Elecsys® BRAHMS Procalcitonin (PCT) delivers fully automated, reliable, realtime clinical decision support for the management of sepsis.


PCT is a biomarker with high specificity for an inflammatory response to a bacterial infection. PCT concentrations in the blood can aid clinicians in the detection of clinically relevant bacterial infections. PCT is considered a prognostic marker to support outcome prediction in sepsis patients.1,2,3,4

About Sepsis

Sepsis is life threatening organ dysfunction caused by a dysregulated host response to infection.5,6,7 Sepsis and septic shock are major healthcare problems, with more than 1 in 1000 people in developed countries suffering from sepsis each year.8 Early identification and appropriate management in the initial hours after sepsis develops improves outcomes.9

Assay time 18 min.
Sample material Serum collected using standard sampling tubes or tubes containing separating gel. Liheparin, K3‑EDTA plasma.
Sample volume 30 μL
Analytical Sensitivity <0.02 ng/mL
Functional Sensitivity <0.06 ng/mL
Traceabilty Standardized against BRAHMS PCT LIA
Measuring range 0.02-100 ng/mL (defined by the lower detection limit and the maximum of the master curve)

Elecsys BRAHMS PCT helps to improve your sepsis patient management by providing reliable realtime clinical decision support data about a suspected infection, disease severity, and response to treatment.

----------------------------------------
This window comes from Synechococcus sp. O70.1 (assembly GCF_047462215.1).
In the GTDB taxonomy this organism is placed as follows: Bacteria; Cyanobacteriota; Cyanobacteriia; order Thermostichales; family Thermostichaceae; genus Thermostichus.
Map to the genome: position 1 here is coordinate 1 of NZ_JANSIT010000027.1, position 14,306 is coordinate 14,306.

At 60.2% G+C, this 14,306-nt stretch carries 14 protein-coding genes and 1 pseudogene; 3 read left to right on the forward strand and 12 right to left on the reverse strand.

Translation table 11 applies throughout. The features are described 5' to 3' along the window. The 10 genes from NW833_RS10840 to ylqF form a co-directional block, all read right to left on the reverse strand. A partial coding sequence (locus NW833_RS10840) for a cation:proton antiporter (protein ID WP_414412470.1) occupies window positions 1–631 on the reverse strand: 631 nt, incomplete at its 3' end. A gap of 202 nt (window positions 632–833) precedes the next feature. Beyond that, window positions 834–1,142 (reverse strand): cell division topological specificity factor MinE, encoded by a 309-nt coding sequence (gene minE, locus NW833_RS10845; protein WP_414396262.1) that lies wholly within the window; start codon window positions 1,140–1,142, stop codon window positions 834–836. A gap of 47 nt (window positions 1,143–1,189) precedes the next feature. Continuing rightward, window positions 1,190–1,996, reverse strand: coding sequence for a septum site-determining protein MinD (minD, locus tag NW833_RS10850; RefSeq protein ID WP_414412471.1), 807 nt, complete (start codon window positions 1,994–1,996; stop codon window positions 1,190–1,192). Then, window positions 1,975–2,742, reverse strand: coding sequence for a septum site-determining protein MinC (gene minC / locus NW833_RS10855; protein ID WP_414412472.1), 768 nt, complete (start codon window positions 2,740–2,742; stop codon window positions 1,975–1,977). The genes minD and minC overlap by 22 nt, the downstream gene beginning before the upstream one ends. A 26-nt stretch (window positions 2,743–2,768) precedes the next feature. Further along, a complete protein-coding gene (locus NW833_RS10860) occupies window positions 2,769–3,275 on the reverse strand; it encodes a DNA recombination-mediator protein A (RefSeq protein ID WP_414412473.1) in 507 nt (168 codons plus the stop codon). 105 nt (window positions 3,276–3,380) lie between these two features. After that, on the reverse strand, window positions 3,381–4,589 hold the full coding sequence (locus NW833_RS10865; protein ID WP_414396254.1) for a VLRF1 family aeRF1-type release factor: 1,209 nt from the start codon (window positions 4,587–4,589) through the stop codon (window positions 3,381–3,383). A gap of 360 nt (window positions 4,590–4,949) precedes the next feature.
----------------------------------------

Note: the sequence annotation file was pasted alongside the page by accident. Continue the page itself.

1 Clec’h C, Ferriere F, Karoubi P, et al. Diagnostic and prognostic value of procalcitonin in patients with septic shock. Crit Care Med. 2004;32(5):11661169.
2 Novotny A, Emmanuel K, Matevossian E, et al. Use of procalcitonin for early prediction of lethal outcome of postoperative sepsis. The American Journal of Surgery 2007;194:3539.
3 Hausfater P, Juillien G, MadonnaPy B, et al. Serum procalcitonin measurement as diagnostic and prognostic marker in febrile adult patients presenting to the emergency department. Crit Care. 2007;11(3):6069.
4 Dahaba AA, Hagara B, Fall A, et al. Procalcitonin for early prediction of survival outcome in postoperative critically ill patients with severe sepsis. Br J Anaesth 2006;97:503508.
5 Singer M, Deutschman CS, Seymour CW et al (2016) The Third International Consensus Definitions for Sepsis and Septic Shock (Sepsis3). JAMA 315(8):801–810
6 ShankarHari M, Phillips GS, Levy ML et al (2016) Developing a new definition and assessing new clinical criteria for septic shock: for the Third International Consensus Definitions for Sepsis and Septic Shock (Sepsis3). JAMA 315(8):775–787
7 Seymour CW, Liu VX, Iwashyna TJ et al (2016) Assessment of clinical criteria for sepsis: for the Third International Consensus Definitions for Sepsis and Septic Shock (Sepsis3). JAMA 315(8):762–774
8 Issrah Jawad, et al: "Assessing available information on the burden of sepsis: global estimates of incidence, prevalence and mortality." J Glob Health. 2012 Jun; 2(1): 00404
9 Rhodes Andrew et al (2016) Surviving Sepsis Campaign: International Guidelines for Management of Sepsis and Septic Shock: 2016. Intensive Care Med DOI 10.1007/s0013401746836